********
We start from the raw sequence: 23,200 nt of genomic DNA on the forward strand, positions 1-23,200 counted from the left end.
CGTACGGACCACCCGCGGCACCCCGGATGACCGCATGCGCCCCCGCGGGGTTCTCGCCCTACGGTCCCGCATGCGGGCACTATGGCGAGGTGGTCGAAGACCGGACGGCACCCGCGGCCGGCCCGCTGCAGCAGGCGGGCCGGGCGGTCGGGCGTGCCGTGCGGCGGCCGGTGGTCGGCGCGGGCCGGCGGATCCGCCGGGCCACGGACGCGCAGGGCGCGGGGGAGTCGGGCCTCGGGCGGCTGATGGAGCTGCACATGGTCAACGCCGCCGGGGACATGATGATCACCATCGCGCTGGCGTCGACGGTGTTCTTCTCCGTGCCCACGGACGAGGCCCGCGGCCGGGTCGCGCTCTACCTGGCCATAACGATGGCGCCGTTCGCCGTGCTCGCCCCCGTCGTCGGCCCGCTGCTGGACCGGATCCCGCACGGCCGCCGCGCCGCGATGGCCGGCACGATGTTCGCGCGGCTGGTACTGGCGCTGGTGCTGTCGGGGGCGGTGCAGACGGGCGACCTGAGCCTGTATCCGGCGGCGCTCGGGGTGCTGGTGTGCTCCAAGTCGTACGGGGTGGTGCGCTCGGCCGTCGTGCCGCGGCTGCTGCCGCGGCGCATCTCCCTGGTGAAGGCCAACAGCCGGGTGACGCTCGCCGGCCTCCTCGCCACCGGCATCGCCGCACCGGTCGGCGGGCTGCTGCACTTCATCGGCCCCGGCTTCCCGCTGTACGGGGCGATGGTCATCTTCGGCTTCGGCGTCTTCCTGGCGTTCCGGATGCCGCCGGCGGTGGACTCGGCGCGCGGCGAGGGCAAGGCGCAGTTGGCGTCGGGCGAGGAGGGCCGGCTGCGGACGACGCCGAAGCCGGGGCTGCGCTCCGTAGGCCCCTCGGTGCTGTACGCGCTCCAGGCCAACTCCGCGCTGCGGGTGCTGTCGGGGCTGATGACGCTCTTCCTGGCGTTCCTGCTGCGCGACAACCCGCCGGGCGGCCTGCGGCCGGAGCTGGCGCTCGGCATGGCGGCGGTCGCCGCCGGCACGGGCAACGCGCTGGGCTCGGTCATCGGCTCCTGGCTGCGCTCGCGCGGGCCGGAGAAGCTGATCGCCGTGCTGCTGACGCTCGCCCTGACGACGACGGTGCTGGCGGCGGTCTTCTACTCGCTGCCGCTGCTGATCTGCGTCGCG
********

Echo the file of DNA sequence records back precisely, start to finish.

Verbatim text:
We start from the raw sequence: 23,200 nt of genomic DNA on the forward strand, positions 1-23,200 counted from the left end.
CGTACGGACCACCCGCGGCACCCCGGATGACCGCATGCGCCCCCGCGGGGTTCTCGCCCTACGGTCCCGCATGCGGGCACTATGGCGAGGTGGTCGAAGACCGGACGGCACCCGCGGCCGGCCCGCTGCAGCAGGCGGGCCGGGCGGTCGGGCGTGCCGTGCGGCGGCCGGTGGTCGGCGCGGGCCGGCGGATCCGCCGGGCCACGGACGCGCAGGGCGCGGGGGAGTCGGGCCTCGGGCGGCTGATGGAGCTGCACATGGTCAACGCCGCCGGGGACATGATGATCACCATCGCGCTGGCGTCGACGGTGTTCTTCTCCGTGCCCACGGACGAGGCCCGCGGCCGGGTCGCGCTCTACCTGGCCATAACGATGGCGCCGTTCGCCGTGCTCGCCCCCGTCGTCGGCCCGCTGCTGGACCGGATCCCGCACGGCCGCCGCGCCGCGATGGCCGGCACGATGTTCGCGCGGCTGGTACTGGCGCTGGTGCTGTCGGGGGCGGTGCAGACGGGCGACCTGAGCCTGTATCCGGCGGCGCTCGGGGTGCTGGTGTGCTCCAAGTCGTACGGGGTGGTGCGCTCGGCCGTCGTGCCGCGGCTGCTGCCGCGGCGCATCTCCCTGGTGAAGGCCAACAGCCGGGTGACGCTCGCCGGCCTCCTCGCCACCGGCATCGCCGCACCGGTCGGCGGGCTGCTGCACTTCATCGGCCCCGGCTTCCCGCTGTACGGGGCGATGGTCATCTTCGGCTTCGGCGTCTTCCTGGCGTTCCGGATGCCGCCGGCGGTGGACTCGGCGCGCGGCGAGGGCAAGGCGCAGTTGGCGTCGGGCGAGGAGGGCCGGCTGCGGACGACGCCGAAGCCGGGGCTGCGCTCCGTAGGCCCCTCGGTGCTGTACGCGCTCCAGGCCAACTCCGCGCTGCGGGTGCTGTCGGGGCTGATGACGCTCTTCCTGGCGTTCCTGCTGCGCGACAACCCGCCGGGCGGCCTGCGGCCGGAGCTGGCGCTCGGCATGGCGGCGGTCGCCGCCGGCACGGGCAACGCGCTGGGCTCGGTCATCGGCTCCTGGCTGCGCTCGCGCGGGCCGGAGAAGCTGATCGCCGTGCTGCTGACGCTCGCCCTGACGACGACGGTGCTGGCGGCGGTCTTCTACTCGCTGCCGCTGCTGATCTGCGTCGCG